Sacred cows block real prison reform
|By Kyle Melinn|
Don't claim to be a Korean War veteran if you're not. In Michigan, it's a three-year felony.
Sodomy is still a crime in Michigan, as is dueling, adultery and compelling a woman to marry.
Yet, trying to get Republicans to strip these arcane crimes from the books or to be a bit more sensible on sentencing for real crimes like low-level drug offenses, forgery and counterfeiting is like trying to make real reform in the state's prison system.
It’s next to impossible.
Gov. Jennifer Granholm's administration told legislative Republicans 18 months ago that if it was serious about cutting corrections costs, there's really only one way to do it: Lower the state's comparably enormous prison population with realistic sentences that aren't driven by political opportunism.
But in order to do it, the Democrats have to give too, and that means lessening labor costs in the union-driven prison system.
Everybody wants to cut the Department of Corrections these days, but for different reasons.
During last May’s swank Detroit Chamber of Commerce shindig on Mackinac Island, Granholm pledged that if the business community got the Legislature to cut prison costs, she’d roll back the new Michigan Business Tax surcharge.
So off to work they went. The Detroit Chamber and other business groups spent the next several months tearing apart the state’s prison budget, trying to find a way to imprison our bad guys for less money.
If you haven’t heard yet, Michigan’s prison system is huge, like $2 billion huge. The biggest in the Midwest by far and by any measuring stick you want to use. We lock up more prisoners than any of our neighbors and at a higher cost.
During the economically flush 1990s, then-Gov. John Engler made prison construction a cottage industry. Get-tough-on-crime Republican lawmakers were more than happy to fill these new facilities by jacking up prison sentences and installing more mandatory minimums.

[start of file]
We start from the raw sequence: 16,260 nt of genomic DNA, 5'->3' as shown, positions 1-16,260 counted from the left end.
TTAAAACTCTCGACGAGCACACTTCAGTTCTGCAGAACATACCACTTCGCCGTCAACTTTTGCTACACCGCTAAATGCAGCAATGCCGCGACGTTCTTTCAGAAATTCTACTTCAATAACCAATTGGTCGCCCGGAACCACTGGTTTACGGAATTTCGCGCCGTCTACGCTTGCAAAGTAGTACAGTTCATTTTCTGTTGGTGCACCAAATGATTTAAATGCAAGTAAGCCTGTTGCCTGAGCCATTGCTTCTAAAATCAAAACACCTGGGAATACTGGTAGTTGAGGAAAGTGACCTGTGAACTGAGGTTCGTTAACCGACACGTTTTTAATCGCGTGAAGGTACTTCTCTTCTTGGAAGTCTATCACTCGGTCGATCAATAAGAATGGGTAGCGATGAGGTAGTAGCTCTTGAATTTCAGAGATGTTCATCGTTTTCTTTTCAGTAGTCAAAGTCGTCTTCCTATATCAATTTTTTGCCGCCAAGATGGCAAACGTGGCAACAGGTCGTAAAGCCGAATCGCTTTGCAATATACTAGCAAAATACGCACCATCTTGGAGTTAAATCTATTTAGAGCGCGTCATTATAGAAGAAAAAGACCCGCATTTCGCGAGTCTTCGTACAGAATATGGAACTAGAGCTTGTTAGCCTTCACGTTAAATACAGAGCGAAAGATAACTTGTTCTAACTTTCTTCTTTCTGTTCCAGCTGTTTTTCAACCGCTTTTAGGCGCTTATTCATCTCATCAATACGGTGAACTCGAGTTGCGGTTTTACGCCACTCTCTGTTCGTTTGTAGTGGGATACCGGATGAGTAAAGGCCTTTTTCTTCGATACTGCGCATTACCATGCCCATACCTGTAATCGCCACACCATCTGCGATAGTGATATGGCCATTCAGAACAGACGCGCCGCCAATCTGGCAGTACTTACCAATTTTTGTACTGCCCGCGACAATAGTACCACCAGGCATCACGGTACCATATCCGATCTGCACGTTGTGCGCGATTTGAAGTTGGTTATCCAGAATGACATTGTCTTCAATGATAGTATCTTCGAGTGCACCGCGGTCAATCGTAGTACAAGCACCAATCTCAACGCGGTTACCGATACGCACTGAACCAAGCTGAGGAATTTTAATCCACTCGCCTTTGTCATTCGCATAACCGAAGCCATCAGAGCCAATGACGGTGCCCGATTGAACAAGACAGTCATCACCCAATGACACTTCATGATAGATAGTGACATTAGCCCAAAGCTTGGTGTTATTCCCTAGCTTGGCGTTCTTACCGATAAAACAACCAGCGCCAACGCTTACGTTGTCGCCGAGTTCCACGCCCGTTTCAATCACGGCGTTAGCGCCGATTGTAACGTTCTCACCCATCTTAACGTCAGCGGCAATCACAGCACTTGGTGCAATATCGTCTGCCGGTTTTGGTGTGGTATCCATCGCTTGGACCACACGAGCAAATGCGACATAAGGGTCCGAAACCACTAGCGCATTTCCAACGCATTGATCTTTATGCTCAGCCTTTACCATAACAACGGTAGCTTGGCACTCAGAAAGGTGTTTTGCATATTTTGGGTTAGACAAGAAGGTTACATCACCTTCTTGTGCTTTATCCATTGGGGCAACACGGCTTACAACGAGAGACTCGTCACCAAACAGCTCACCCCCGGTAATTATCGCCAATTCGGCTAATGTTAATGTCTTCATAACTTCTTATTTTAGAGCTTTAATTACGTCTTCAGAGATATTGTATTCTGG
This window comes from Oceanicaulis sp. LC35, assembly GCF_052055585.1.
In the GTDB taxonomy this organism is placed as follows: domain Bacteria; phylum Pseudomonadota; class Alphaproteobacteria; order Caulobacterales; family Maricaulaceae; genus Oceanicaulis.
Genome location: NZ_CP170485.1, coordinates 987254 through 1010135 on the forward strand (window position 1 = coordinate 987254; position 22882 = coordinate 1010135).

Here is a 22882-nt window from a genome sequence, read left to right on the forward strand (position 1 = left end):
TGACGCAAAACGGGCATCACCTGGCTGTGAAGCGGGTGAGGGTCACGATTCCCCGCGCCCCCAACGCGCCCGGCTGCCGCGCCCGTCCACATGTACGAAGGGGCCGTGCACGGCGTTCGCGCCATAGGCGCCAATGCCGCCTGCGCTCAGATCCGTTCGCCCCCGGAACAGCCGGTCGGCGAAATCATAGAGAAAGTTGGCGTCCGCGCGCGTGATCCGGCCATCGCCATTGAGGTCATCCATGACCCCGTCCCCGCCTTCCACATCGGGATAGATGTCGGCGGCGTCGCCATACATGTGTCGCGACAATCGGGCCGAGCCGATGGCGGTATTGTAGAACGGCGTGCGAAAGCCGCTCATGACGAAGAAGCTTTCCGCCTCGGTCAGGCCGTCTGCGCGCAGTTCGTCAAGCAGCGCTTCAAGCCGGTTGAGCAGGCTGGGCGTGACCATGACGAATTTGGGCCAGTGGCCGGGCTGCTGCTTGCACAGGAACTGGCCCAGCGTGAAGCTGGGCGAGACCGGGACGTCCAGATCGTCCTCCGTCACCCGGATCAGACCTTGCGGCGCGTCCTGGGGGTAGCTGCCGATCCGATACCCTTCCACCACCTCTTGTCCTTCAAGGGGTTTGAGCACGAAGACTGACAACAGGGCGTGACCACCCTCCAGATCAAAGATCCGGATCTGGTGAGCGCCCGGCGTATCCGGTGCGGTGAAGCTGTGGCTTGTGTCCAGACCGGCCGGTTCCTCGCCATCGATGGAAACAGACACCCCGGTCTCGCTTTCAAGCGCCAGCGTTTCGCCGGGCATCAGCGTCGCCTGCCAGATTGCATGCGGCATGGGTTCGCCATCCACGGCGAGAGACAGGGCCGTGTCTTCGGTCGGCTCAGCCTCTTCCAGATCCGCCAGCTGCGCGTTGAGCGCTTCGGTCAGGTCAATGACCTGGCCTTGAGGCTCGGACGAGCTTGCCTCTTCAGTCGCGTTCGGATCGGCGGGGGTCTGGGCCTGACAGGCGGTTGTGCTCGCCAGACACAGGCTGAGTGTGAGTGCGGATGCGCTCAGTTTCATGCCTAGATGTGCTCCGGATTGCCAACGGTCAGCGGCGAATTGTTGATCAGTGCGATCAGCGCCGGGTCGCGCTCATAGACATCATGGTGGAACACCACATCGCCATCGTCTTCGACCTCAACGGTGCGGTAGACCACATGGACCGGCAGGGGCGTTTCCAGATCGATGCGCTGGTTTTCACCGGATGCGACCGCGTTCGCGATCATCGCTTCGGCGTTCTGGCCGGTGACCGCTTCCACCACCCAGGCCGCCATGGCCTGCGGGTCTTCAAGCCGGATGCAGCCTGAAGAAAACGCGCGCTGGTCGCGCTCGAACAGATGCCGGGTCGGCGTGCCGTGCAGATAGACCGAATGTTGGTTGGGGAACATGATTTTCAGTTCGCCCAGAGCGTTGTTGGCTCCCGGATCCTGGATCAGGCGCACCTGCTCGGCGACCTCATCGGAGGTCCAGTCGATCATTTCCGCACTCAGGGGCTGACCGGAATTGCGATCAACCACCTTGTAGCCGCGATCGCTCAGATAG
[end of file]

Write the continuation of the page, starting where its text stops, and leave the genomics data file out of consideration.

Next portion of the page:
Ah, but public safety comes at a price. In the fear-driven culture in which we live, where any middle-class child abduction or spousal murder has the potential to make national headline news for weeks on end, no amount of money is too much to lock up the crooks.
Until, the piggybank is empty, that is.
And in Michigan, the state piggy bank has been collecting dust bunnies since 2001. We’ve shifted money here and there. Cut money to cities, townships, universities, and certain parts of state government. Taxes were raised in 2007, and the business community was ticked.
That returns us to the Detroit Chamber, which came back last October with $800 million in prison reform, more than enough to cover a business tax surcharge. Their plan was to cut sentences and cut labor costs.
The governor and the Legislature stared at each other. The stand-off began.
The Republican-led Senate is all about privatization and slashing the union-driven labor costs within the state’s prison system, but not giving up their "bad-guys-are-going-to-kill-you-in-your-bed-in-the-middle-of-the-night” fear card.
The Democrats are OK letting out non-violent offenders as long as they’ve served their minimum sentences. They’re also fine with giving judges more sentencing discretion, but not if they have to throw their union buddies under the bus by cutting labor costs.
The Council of State Governments’ Justice Center was called in to help. It called in the Republicans, Democrats and DOC officials and went to work.
Last week, amid much bipartisan fanfare, the report was released. What did Republicans and Democrats come up with?
Not only did the Council only find $16 million in savings for next year (less than 1 percent of the entire DOC budget), but it suggested that the money saved go toward local police and DNA crime labs. So much for rolling back the business tax.
Faced with the charge of fixing state government, the Republicans and Democrats came back with a tin can and square tires.
Now the state has a $1.4 billion budget hole, the little sister to a $1.8 billion hole of two years ago that required major tax increases to fill.
Prison cuts must happen this year. The “Obama-bucks” won’t balance the state budget in the long term.
The sacred cows need to be led to the slaughterhouse. Republicans need to pitch the "lock-'em-up-and-throw-away-the-key" mentality, but Democrats will need to give a little, too, even if it means less overtime or fewer union workers in prisons.
To not meet halfway can't be an option.
(Kyle Melinn is the editor at the MIRS newsletter. His column runs weekly. Email firstname.lastname@example.org.)